William Morgan (Australian politician)
- For other people named William Morgan, see William Morgan (disambiguation)
William Morgan was born in Wilshamstead, Bedfordshire, England, the son of George Morgan, a farmer, and his wife Sarah, née Horne. Educated at Bedford Modern School, Morgan emigrated to South Australia, arriving in Port Adelaide on 13 February 1849 in the Glenelg. Initially he worked on land near the Murray River, his life was saved by an Indigenous Australian named Ranembe, whose name Morgan gave later to one of his sons. Then Morgan worked for Boord Brothers grocers; and at the beginning of 1852 he went to the Victorian gold rush. He had modest success, returned to Adelaide, and with a brother he purchased the Boord's business, establishing William Morgan & Co. and made it a successful enterprise. In 1865 he became a founder of the Bank of Adelaide.
Morgan was elected to the South Australian Legislative Council in August 1867, and was chief secretary in the second James Boucaut government from June 1875 to March 1876. He was chief secretary again in the fourth Boucaut ministry from October 1877 to September 1878, and when Boucaut became a judge, Morgan reconstructed the ministry and on 27 September 1878 became premier and chief secretary. This ministry was in office for nearly three years but it did not have an easy passage. One important measure passed was that providing deep drainage for Adelaide, the first city in Australia to have a proper sewerage system. A public trustee act was passed, and there was some railway extension, but other bills were rejected by the council.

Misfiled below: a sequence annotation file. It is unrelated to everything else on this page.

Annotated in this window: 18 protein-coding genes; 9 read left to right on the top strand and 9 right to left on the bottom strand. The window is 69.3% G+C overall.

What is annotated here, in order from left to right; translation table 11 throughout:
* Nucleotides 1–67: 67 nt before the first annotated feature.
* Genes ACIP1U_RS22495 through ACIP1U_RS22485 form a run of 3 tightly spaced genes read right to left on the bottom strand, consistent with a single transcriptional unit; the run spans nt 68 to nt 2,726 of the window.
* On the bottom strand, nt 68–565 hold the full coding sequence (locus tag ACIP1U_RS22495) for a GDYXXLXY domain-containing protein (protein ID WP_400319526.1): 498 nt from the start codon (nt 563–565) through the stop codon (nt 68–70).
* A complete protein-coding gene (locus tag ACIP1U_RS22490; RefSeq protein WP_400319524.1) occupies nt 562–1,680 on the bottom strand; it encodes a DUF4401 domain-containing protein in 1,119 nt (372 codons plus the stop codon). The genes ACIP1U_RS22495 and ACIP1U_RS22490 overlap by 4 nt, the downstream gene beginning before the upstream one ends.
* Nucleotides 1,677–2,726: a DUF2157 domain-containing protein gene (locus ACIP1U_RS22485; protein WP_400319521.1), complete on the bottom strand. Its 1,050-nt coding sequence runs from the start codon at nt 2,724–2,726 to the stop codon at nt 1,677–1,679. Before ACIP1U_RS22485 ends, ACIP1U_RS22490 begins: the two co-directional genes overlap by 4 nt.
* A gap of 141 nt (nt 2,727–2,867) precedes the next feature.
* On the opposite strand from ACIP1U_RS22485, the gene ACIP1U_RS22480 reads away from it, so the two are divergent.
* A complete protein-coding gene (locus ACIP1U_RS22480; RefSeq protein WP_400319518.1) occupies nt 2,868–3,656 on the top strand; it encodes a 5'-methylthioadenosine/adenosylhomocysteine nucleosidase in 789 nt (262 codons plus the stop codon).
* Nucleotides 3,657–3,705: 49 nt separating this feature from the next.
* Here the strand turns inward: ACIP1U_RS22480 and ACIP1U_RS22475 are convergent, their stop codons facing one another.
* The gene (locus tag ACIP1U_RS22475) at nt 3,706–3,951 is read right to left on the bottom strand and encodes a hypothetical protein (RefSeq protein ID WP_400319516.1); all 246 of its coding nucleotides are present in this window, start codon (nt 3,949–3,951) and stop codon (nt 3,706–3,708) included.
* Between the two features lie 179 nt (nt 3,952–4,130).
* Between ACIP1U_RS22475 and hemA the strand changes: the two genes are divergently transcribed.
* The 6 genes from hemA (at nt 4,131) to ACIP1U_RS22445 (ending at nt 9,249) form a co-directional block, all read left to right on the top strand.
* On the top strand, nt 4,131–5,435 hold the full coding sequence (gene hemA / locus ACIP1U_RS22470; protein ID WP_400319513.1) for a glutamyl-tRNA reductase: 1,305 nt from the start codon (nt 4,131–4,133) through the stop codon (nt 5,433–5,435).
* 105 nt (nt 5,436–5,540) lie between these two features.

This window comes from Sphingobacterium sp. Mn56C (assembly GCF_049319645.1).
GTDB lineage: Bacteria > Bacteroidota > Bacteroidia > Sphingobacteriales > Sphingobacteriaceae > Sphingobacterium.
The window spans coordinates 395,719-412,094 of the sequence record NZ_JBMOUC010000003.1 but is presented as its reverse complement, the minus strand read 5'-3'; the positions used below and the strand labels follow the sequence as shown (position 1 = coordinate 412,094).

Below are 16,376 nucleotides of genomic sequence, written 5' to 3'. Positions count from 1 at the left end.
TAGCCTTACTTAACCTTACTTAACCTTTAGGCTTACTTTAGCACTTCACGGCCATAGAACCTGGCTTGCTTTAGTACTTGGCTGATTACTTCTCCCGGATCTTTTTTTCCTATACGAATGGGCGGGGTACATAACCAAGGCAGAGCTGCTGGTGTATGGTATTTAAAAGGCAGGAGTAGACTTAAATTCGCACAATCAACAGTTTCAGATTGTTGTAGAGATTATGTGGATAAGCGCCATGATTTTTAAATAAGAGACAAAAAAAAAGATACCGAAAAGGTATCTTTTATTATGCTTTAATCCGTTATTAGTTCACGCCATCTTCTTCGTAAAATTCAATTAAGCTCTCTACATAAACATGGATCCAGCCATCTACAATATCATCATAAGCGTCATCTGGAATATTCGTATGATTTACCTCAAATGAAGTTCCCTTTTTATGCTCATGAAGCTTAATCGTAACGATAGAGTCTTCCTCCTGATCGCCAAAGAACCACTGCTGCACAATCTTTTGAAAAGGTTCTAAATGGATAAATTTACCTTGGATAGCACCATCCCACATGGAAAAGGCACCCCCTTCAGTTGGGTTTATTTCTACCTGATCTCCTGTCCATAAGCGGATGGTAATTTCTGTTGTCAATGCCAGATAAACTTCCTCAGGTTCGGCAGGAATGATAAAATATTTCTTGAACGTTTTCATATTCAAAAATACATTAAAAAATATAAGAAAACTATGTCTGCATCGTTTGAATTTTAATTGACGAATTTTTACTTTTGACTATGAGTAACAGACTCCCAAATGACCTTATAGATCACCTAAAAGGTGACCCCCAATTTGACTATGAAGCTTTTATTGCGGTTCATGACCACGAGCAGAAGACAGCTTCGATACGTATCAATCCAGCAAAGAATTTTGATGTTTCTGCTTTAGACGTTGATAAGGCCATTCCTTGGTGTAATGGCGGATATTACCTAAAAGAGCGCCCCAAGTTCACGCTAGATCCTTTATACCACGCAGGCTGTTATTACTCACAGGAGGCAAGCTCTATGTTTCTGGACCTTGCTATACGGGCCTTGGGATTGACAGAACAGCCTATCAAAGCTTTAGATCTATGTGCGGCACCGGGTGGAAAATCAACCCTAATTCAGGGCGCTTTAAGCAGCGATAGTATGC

Pressure of private business, including bad investments in New Caledonia, resulted in Morgan's resignation on 24 June 1881, and the John Bray ministry came in. On 8 July 1854 Morgan had married Harriett, daughter of Thomas Matthews of Hurd's Hill, Coromandel Valley; together they had nine children. Harriet survived him with two sons and two daughters. He was created K.C.M.G. in 1883. In May that year Morgan left Australia on a visit to England and he died suddenly on 2 November at Brighton, Sussex, aged 65.
Morgan was a self-made man who had liberal opinions. He was an avid free-trader who held that protective duties taxed the people least able to bear the burden. He was an excellent speaker, able administrator and might have had a more important place in South Australian politics if he had lived longer.
- E. J. R. Morgan, 'Morgan, Sir William (1828 - 1883)', Australian Dictionary of Biography, Volume 5, MUP, 1974, pp 288-289. Retrieved 2009-10-17
- School Of The Black And Red-A History Of Bedford Modern School, by Andrew Underwood (1981)
- Serle, Percival (1949). "Morgan, William". Dictionary of Australian Biography. Sydney: Angus and Robertson. Retrieved 2009-10-17.
- Harris, Charles Alexander (1894). "Morgan, William (1829-1883)". In Lee, Sidney. Dictionary of National Biography 39. London: Smith, Elder & Co.
|Premier of South Australia
27 September 1878 –
24 June 1881
John Cox Bray